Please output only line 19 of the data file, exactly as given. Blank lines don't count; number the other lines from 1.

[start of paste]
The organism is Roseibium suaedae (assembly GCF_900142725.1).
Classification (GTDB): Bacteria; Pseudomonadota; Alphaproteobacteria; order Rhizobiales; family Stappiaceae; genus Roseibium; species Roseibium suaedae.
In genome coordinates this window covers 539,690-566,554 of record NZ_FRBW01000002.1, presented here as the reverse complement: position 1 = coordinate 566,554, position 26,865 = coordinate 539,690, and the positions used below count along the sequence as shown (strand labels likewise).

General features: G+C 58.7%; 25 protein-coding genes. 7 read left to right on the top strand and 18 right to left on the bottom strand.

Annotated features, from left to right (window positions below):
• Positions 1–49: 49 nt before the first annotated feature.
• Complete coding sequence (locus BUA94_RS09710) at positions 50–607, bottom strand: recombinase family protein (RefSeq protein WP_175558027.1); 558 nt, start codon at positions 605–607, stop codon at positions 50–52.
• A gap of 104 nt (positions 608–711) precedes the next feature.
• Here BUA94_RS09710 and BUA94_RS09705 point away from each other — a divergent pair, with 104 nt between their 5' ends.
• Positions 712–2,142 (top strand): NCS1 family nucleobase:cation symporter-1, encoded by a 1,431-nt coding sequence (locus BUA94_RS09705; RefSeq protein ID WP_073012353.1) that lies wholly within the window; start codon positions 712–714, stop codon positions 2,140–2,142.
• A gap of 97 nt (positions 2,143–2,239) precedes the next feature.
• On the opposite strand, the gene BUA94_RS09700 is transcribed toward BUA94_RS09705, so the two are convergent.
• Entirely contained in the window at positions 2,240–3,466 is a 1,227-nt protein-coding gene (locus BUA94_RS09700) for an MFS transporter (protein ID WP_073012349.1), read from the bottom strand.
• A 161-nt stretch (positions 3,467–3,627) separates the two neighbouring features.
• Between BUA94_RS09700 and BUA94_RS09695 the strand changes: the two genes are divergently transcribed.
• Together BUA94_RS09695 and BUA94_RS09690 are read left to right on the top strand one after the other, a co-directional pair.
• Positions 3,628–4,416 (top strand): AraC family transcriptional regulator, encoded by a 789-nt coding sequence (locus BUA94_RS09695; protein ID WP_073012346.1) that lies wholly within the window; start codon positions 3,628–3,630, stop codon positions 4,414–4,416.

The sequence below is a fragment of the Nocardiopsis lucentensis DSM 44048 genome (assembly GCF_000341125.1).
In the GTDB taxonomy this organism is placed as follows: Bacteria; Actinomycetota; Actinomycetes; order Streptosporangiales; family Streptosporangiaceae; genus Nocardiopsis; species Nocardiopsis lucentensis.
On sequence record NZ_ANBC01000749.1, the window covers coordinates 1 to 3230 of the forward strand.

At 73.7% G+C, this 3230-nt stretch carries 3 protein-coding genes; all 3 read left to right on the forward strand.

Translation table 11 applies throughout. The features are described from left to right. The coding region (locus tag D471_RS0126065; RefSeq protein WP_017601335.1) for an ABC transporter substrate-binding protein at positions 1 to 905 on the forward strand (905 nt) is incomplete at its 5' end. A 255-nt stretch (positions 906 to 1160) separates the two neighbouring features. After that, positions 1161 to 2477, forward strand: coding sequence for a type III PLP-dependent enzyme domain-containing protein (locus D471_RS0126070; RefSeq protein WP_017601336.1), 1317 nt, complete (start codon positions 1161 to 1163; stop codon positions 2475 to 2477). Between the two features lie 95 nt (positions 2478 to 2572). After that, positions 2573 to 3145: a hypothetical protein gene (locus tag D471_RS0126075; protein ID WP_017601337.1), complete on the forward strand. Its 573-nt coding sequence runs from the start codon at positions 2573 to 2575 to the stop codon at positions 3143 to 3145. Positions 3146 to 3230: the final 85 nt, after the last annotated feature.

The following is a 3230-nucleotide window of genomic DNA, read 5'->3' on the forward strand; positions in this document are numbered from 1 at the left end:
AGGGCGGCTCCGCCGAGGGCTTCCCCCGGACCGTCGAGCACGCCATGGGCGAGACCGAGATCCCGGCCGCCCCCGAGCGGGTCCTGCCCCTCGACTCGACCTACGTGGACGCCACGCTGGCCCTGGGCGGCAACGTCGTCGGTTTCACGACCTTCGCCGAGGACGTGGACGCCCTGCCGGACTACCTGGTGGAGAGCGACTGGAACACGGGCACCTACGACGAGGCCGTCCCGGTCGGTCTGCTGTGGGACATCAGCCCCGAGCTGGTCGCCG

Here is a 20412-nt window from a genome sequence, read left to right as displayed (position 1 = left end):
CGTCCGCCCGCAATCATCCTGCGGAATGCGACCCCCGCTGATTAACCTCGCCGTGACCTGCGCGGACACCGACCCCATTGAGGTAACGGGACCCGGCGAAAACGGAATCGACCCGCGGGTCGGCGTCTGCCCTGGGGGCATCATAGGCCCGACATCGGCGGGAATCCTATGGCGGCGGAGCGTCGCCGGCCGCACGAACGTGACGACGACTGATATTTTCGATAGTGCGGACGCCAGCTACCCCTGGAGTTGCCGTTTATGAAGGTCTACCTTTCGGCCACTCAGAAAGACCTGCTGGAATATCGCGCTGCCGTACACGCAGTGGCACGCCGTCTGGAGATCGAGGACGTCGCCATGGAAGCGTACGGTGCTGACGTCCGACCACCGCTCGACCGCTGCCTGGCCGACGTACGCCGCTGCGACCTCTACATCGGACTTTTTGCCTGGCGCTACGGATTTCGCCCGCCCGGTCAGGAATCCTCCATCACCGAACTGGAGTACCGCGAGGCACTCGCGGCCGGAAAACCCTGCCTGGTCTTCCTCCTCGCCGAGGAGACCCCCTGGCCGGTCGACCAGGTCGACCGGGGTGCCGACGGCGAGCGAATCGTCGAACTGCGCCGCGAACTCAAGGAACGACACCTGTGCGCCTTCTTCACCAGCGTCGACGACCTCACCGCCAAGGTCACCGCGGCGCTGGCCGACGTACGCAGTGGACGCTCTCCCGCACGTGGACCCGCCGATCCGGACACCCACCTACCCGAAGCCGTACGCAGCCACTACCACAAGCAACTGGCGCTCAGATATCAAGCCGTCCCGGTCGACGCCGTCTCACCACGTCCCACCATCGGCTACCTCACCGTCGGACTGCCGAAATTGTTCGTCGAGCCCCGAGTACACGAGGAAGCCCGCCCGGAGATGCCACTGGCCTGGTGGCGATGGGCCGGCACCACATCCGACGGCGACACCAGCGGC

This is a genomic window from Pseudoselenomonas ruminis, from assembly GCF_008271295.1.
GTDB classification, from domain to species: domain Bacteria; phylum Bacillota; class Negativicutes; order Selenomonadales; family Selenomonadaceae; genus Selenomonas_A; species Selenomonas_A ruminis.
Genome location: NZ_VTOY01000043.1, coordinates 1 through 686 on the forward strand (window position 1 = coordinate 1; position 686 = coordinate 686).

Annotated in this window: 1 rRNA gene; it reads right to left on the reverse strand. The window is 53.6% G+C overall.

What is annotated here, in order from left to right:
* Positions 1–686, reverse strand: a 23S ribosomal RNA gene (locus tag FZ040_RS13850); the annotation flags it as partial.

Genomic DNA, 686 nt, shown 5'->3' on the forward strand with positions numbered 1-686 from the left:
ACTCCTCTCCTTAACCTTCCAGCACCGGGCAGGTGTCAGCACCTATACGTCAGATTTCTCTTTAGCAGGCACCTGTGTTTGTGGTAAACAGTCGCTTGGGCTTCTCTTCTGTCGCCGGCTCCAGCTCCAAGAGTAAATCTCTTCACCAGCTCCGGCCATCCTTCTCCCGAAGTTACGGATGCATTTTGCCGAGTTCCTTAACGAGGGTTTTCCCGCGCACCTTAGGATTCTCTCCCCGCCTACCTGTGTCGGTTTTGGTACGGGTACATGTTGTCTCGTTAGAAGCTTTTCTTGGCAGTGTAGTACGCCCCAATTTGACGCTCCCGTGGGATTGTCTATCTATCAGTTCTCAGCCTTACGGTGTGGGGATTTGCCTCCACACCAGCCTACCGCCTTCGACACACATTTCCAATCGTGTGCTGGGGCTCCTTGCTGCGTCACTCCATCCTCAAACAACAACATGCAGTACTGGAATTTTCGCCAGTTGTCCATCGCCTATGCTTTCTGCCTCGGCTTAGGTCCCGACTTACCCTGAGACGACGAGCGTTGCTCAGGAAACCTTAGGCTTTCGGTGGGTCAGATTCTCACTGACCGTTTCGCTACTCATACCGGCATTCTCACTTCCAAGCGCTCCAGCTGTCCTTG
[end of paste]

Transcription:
In the GTDB taxonomy this organism is placed as follows: Bacteria; Actinomycetota; Actinomycetes; order Streptosporangiales; family Streptosporangiaceae; genus Nocardiopsis; species Nocardiopsis lucentensis.